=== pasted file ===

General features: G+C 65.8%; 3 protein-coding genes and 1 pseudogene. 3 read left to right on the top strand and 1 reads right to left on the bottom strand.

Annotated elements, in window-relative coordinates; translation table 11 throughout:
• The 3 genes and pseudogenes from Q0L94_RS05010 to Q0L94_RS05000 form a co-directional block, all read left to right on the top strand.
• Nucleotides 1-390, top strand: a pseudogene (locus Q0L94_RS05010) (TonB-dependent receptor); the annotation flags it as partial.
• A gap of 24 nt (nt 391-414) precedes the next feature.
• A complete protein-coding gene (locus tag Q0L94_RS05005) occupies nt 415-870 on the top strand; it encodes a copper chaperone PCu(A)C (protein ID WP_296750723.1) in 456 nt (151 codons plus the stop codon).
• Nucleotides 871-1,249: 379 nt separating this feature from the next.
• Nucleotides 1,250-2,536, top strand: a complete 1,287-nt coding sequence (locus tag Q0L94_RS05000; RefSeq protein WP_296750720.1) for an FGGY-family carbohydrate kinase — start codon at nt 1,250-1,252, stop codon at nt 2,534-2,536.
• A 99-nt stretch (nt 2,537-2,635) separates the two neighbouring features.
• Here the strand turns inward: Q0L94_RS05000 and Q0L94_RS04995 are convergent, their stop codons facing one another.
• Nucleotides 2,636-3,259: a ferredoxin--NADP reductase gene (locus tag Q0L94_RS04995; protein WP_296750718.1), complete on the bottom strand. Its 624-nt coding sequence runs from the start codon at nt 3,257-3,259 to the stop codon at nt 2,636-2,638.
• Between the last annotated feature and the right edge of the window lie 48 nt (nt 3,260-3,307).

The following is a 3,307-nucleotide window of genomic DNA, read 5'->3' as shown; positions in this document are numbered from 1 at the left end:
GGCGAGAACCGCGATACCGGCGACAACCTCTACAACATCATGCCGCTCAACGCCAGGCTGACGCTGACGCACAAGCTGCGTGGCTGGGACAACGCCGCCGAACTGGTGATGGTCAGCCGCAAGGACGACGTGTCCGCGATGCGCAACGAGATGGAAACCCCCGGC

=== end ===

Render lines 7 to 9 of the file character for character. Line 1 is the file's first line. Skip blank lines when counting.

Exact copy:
• Nucleotides 871-1,249: 379 nt separating this feature from the next.
• Nucleotides 1,250-2,536, top strand: a complete 1,287-nt coding sequence (locus tag Q0L94_RS05000; RefSeq protein WP_296750720.1) for an FGGY-family carbohydrate kinase — start codon at nt 1,250-1,252, stop codon at nt 2,534-2,536.
• A 99-nt stretch (nt 2,537-2,635) separates the two neighbouring features.